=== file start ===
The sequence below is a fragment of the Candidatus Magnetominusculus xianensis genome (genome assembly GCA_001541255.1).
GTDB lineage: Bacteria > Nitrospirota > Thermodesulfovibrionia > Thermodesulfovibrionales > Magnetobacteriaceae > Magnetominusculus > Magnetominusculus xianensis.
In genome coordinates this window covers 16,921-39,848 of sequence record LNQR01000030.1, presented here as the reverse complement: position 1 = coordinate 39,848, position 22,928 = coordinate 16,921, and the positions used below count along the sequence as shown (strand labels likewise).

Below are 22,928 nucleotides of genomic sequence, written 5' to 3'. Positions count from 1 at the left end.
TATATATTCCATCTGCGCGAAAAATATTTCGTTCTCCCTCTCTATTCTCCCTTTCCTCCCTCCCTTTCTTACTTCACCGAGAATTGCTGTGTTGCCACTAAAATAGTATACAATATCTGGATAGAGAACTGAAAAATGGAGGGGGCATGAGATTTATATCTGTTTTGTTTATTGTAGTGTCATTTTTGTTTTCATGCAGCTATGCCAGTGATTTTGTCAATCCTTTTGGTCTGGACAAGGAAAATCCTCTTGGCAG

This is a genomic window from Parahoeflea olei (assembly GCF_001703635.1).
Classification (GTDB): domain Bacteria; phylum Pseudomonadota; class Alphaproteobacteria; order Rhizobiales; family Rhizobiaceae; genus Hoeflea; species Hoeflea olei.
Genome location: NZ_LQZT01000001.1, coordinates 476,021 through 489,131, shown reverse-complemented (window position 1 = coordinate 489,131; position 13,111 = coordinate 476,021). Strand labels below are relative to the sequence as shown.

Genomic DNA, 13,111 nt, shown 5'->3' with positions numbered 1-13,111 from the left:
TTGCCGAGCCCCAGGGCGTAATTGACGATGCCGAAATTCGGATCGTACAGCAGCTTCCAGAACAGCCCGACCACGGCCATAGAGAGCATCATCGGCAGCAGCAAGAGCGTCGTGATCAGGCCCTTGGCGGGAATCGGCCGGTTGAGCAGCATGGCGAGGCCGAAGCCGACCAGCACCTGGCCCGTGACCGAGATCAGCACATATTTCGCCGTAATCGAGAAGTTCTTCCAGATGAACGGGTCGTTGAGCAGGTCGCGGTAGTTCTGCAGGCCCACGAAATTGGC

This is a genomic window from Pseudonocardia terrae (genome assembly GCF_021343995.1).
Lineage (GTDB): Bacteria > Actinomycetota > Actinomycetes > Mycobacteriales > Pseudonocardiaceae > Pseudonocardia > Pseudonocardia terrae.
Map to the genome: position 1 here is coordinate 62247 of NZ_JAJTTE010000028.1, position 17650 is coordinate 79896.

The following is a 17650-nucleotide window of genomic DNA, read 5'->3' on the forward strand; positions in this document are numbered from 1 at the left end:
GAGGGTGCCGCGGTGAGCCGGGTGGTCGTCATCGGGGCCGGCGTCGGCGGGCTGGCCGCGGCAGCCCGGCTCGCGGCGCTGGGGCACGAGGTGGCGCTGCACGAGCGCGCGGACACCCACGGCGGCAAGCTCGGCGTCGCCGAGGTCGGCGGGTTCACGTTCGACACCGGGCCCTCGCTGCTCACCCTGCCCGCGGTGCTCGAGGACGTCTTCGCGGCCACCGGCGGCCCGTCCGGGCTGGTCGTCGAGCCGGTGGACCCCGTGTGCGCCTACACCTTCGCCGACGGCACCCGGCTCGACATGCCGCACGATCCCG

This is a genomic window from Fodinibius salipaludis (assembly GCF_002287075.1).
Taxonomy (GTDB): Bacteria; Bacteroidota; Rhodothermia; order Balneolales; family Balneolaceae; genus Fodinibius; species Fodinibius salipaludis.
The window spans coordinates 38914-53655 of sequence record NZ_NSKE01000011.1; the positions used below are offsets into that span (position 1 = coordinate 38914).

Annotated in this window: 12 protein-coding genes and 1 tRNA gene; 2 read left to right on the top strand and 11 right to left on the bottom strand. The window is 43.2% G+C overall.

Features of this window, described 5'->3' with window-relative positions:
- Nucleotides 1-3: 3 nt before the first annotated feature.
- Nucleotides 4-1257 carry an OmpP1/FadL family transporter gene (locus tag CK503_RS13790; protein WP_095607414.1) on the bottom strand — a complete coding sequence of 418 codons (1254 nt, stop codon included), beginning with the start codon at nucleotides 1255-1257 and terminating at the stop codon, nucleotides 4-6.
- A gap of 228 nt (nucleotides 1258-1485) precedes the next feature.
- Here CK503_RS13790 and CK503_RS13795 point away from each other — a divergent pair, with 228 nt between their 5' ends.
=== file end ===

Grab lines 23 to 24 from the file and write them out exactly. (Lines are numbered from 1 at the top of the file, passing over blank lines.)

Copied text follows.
- A gap of 228 nt (nucleotides 1258-1485) precedes the next feature.
- Here CK503_RS13790 and CK503_RS13795 point away from each other — a divergent pair, with 228 nt between their 5' ends.